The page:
It was very nerve-wracking. Here I was, in front of a group of 45 pupils, (aged 9-10 years old) and I had to entertain them for the next hour. I was in a primary school pioneering a coaching skills programme with children. This was the first step – an introduction to coaching skills. We (myself and Liz, the HLTA) wanted to identify half a half dozen children with an aptitude for coaching for the next stage of the project.
Standing in front of these children was certainly out of my comfort zone. I am very happy when delivering to a group of heads, teachers and/or TA’s. This is what I do for a living. Facing this group of children was stepping into my ‘stretch’ zone. As I stood in front of this group it felt as though I was in charge of 45 wriggling puppies. The energy in the room was palpable. How would we maintain order? How would we keep them interested? At this point my ‘respect’ levels for teachers rocketed. This is what they have to do every day of the week.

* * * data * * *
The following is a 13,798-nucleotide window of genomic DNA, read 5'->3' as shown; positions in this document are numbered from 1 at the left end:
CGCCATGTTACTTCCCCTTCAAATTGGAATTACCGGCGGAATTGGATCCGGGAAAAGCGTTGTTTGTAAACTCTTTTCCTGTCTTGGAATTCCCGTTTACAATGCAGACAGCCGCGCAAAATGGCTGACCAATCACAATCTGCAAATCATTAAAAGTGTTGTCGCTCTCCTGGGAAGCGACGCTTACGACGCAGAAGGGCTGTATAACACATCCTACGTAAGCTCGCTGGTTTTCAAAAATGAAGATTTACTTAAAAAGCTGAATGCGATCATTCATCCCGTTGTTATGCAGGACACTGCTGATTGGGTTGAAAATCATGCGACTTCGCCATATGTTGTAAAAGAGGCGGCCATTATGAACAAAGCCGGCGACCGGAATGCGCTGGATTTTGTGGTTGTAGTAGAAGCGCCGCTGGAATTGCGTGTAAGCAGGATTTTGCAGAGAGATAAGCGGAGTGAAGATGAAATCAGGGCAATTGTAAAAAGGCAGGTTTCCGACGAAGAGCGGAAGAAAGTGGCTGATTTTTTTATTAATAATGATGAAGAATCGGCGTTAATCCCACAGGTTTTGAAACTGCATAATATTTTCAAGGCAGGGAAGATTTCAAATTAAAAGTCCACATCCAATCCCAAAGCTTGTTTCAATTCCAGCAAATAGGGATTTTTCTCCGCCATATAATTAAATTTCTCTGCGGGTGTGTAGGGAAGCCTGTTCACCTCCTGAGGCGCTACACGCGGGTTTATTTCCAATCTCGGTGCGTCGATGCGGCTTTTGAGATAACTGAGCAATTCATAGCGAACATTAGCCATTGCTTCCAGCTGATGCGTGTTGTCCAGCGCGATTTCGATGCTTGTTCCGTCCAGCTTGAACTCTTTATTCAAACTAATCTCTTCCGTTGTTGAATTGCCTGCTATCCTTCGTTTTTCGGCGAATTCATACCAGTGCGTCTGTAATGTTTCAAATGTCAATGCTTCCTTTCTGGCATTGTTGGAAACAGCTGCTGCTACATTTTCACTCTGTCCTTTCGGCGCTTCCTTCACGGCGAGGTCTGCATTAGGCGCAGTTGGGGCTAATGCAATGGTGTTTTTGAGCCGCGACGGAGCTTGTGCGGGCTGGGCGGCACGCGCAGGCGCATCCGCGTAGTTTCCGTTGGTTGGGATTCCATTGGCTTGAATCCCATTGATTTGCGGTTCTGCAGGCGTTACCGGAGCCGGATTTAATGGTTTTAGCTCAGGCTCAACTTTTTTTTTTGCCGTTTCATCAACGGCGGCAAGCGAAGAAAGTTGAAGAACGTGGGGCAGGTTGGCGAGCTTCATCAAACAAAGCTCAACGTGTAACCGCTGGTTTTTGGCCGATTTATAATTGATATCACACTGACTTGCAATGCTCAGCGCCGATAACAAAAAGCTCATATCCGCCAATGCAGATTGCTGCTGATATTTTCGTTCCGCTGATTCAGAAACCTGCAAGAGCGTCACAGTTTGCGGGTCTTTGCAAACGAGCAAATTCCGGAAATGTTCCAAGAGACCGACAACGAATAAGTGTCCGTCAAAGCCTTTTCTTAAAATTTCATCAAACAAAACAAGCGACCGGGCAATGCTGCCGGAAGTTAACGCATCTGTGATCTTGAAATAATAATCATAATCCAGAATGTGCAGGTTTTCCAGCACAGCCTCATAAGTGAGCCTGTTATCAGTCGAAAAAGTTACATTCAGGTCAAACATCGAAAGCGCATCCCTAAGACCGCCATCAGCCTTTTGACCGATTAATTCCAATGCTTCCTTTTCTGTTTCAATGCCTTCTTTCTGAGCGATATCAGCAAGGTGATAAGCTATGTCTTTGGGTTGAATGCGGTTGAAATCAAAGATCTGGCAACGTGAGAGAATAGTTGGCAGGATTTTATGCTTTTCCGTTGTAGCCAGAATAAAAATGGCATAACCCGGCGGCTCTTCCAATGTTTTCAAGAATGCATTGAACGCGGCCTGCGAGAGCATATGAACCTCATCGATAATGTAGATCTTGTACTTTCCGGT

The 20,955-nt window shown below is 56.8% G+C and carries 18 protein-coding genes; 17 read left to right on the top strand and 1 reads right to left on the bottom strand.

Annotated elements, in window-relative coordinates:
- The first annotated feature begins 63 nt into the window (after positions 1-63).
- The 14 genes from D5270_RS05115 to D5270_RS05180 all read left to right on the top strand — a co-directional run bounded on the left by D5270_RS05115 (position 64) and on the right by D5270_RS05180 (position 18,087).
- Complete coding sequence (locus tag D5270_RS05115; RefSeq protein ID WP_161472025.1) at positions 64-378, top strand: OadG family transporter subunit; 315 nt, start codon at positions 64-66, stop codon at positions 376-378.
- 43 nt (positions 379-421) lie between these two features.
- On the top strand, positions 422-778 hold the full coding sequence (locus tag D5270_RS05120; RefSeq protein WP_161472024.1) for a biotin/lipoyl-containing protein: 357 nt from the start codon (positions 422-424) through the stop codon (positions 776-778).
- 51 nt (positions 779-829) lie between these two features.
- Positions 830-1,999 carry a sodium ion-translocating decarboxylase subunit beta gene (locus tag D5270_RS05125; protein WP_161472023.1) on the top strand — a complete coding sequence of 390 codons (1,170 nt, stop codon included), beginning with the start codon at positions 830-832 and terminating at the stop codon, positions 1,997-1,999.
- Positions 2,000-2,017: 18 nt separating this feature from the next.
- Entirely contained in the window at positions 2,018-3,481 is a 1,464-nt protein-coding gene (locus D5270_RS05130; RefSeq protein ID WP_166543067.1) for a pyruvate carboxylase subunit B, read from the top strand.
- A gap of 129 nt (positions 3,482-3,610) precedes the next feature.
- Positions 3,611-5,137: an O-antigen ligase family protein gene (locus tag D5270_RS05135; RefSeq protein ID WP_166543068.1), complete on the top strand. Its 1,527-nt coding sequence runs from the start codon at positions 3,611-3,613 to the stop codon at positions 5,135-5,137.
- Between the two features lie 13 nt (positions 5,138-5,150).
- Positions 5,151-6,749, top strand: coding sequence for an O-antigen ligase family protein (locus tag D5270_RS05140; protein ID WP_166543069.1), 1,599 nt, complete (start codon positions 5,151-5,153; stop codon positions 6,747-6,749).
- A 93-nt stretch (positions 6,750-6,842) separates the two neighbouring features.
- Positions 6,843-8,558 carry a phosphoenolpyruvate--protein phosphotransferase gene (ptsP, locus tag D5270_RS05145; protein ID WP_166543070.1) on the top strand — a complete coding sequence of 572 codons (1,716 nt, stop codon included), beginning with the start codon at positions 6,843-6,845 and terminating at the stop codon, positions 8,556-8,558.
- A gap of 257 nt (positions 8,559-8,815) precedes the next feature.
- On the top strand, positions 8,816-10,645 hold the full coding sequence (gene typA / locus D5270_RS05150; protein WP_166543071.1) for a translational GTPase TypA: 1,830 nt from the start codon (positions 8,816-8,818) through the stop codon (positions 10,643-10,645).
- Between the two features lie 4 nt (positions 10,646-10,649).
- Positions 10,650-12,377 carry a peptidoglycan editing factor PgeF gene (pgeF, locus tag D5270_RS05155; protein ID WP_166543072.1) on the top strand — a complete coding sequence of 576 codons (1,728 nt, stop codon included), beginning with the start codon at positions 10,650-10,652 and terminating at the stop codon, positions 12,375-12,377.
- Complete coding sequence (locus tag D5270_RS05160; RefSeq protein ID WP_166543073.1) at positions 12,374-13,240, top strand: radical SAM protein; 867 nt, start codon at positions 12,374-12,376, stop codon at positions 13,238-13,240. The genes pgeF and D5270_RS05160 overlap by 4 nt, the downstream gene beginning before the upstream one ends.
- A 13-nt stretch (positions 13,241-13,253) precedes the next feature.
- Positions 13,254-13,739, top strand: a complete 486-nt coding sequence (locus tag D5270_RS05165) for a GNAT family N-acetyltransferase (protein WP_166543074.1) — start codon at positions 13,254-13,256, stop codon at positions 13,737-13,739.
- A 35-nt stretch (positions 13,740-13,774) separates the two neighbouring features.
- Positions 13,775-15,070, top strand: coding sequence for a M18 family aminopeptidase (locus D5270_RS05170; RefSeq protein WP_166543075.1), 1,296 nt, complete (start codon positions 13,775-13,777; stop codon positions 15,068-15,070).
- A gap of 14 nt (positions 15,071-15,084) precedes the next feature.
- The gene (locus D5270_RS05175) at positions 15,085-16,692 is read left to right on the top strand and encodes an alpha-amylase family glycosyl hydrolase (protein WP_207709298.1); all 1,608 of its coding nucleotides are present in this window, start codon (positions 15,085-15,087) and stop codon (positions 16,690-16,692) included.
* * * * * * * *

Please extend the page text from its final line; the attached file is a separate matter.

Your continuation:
Liz, the HLTA, took all of this in her stride; she was completely at ease. As we started to deliver the session I too began to relax and enjoy the process. The children learnt the differences between a ‘good coach’ and a ‘bad coach.’ They took part in exercises and activities and all engaged in the session. It was invigorating, challenging and fun.
At the end of the session about half of the children expressed real interest in becoming a school coach. They took home a letter and a form to fill in. The next stage was to whittle down these applicants to half a dozen. To do this decided to have an individual chat with the children. It was a kind of ‘interview’.
This was a very serious process for the children. They all approached it with a great deal of maturity. We did the interviews in the head’s office- the children sat on the headteacher’s swivel chair (which they loved) and Liz and I asked them some questions.
Every child we interviewed was amazing. I immediately felt concerned about turning any of them down. They were articulate and thoughtful in their answers. They understood the need for trust and for being supportive. We knew we were going to be able to select a quality school coaches.
We now have a cohort of 6 coaches (and one reserve). The next stage of this programme is in the autumn term. There will be some further skills training before they meet their Year 2/3 ‘coachees’ (learners). Liz and I are excited to be on a learning curve as well. This project is evolving and we are creating and adapting it as we move along. I can’t wait to see these young coaches in action. I am so thrilled that they will be learning skills that will enhance communication throughout their lives.